4. Be honest about your life. If your life has been miserable and you’re dreading pretending like everything is okay, open up. Family should be there to support you through hard times. Of course, you don’t want to bring people down around the holidays, but it will be more destructive to keep things bottled up as you watch people huddled in a corner laughing at Grandpa’s trip down memory lane. Find a family member you trust and talk it out. Who knows, they may be going through something similar or can relate to what’s going on (or not going on) in your life.
5. It’s not about the perfect get together, it’s about the people you share it with. Forget any notion you have of a perfect get together. It doesn’t exist. There are too many personalities, characters, and opinions up an about to try to please them all. Instead of making sure that the food is cooked on time, that the center piece is straight, that there are enough activities to last a lifetime, try focusing more on “whatever happens happens”. Less can sometimes be more and if you try to control the situation too much, activities will seemed forced and conversations may seem fake. If the guys decide to kick around a soccer ball, then the guys decide to kick around a soccer ball! Let things flow…like a river!
6. Accept help when offered. Some family members roam around feeling lost and useless (not in a bad way by any means!). They look around to make little adjustments, glance into the sink for dishes to clean, and go around picking up dirty dishes. If this family member comes your way and says “Is there anything I can do to help?” your answer should be “Why, yes! Yes there is!”. Encourage people to get involved with cleaning up (without insisting). If you’re the type of person who has everything timed and under control, you may want to consider purposely leaving something for others to do. If you’re the type of person who needs a lot of help, make a game out of cleaning! Give prizes to the kid who picks up the most toys lying around. Be creative when it comes to cleaning, setting, cooking, etc. It makes things a lot more fun.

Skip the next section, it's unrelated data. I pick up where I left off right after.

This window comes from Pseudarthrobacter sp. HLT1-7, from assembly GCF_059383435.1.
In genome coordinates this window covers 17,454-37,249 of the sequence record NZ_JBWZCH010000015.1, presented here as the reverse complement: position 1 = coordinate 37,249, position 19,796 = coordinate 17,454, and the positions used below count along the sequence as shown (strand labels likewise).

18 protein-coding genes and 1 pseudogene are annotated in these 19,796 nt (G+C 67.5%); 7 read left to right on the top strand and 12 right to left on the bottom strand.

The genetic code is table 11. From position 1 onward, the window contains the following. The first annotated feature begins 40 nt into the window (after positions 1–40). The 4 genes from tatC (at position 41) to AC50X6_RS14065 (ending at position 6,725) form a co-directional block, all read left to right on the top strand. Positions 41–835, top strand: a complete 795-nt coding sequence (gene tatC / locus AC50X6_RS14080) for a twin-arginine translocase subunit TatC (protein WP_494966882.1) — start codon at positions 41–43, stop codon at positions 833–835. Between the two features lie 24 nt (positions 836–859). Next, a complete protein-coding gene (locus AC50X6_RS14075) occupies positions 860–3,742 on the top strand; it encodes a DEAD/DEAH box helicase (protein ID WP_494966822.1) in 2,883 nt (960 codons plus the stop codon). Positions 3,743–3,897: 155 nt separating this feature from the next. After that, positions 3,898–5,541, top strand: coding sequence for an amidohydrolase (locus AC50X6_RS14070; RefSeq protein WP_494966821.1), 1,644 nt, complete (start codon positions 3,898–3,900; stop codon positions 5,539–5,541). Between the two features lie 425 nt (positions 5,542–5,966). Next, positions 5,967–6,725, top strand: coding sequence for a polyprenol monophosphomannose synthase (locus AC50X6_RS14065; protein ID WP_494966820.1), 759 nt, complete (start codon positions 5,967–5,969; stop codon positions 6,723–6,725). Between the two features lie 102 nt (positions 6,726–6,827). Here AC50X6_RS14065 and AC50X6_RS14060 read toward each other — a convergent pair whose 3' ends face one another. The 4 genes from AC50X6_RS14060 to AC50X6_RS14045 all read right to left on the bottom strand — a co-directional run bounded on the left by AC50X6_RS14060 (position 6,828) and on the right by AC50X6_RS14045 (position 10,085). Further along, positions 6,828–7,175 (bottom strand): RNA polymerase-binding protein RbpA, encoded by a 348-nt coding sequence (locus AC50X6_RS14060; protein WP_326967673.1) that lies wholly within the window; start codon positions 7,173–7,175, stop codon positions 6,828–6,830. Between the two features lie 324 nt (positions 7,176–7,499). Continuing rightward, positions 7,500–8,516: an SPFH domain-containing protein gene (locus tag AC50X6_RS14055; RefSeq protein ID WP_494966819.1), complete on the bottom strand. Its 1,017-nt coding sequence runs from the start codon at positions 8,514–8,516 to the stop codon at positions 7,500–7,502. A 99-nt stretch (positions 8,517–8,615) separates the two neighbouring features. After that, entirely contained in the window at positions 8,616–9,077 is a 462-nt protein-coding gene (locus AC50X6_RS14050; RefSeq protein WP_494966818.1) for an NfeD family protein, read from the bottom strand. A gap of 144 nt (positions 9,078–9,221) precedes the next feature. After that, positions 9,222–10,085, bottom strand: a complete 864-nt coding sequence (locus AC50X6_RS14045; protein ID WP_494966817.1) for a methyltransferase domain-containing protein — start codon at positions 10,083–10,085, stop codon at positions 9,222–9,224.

7. Thank the host. I think the host has the hardest time when it comes to family gatherings for the holidays. The stress of setting up and cleaning the house can be a major challenge to overcome! It’s hard to keep a smile on your face when you’re worried about everyone having a good time. Remember to thank the host for having you over to their humble abode. Offer to help clean. Compliment their decor. Rave about the food! Avoid comments such as “Well, your dining room is far too small to seat 20. Next time we should go to your sister’s house for Thanksgiving.” Putting down the person who welcomes you into their home is not a constructive way to keep holiday traditions going. Keep the comments for a later date if they are relevant and important.
I am not a professional…
These points are not facts. They are simply suggestions, or rather things to keep in mind. Feel free to take what you want from it, strongly disagree, or agree to disagree! Family get togethers are hard, regardless of any advice or tips you may read about. It’s important to keep an open mind and stay relaxed. Enjoy the time off. Enjoy the company! Enjoy life…
See you tomorrow morning!
Good Morning, Joe